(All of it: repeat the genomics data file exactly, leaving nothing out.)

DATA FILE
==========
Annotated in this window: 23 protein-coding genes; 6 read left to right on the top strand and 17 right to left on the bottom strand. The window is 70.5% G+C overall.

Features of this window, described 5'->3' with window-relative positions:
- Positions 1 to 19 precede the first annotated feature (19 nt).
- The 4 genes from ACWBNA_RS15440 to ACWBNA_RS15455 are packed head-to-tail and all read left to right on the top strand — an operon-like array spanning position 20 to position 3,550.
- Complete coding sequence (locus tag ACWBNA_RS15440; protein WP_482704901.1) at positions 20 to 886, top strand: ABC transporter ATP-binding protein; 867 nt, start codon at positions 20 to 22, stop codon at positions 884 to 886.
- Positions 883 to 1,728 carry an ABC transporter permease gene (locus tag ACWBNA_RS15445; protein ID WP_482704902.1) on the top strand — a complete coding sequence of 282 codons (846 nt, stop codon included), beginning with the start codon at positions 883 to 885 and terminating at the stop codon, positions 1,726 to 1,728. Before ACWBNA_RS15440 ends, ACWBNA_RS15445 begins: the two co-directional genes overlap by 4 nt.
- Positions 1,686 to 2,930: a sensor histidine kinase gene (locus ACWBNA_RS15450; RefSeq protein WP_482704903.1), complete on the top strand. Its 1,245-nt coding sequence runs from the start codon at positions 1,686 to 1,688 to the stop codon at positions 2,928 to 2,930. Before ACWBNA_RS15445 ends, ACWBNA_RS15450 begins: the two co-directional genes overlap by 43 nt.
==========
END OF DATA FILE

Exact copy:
Annotated in this window: 23 protein-coding genes; 6 read left to right on the top strand and 17 right to left on the bottom strand. The window is 70.5% G+C overall.

Features of this window, described 5'->3' with window-relative positions:
- Positions 1 to 19 precede the first annotated feature (19 nt).
- The 4 genes from ACWBNA_RS15440 to ACWBNA_RS15455 are packed head-to-tail and all read left to right on the top strand — an operon-like array spanning position 20 to position 3,550.
- Complete coding sequence (locus tag ACWBNA_RS15440; protein WP_482704901.1) at positions 20 to 886, top strand: ABC transporter ATP-binding protein; 867 nt, start codon at positions 20 to 22, stop codon at positions 884 to 886.
- Positions 883 to 1,728 carry an ABC transporter permease gene (locus tag ACWBNA_RS15445; protein ID WP_482704902.1) on the top strand — a complete coding sequence of 282 codons (846 nt, stop codon included), beginning with the start codon at positions 883 to 885 and terminating at the stop codon, positions 1,726 to 1,728. Before ACWBNA_RS15440 ends, ACWBNA_RS15445 begins: the two co-directional genes overlap by 4 nt.
- Positions 1,686 to 2,930: a sensor histidine kinase gene (locus ACWBNA_RS15450; RefSeq protein WP_482704903.1), complete on the top strand. Its 1,245-nt coding sequence runs from the start codon at positions 1,686 to 1,688 to the stop codon at positions 2,928 to 2,930. Before ACWBNA_RS15445 ends, ACWBNA_RS15450 begins: the two co-directional genes overlap by 43 nt.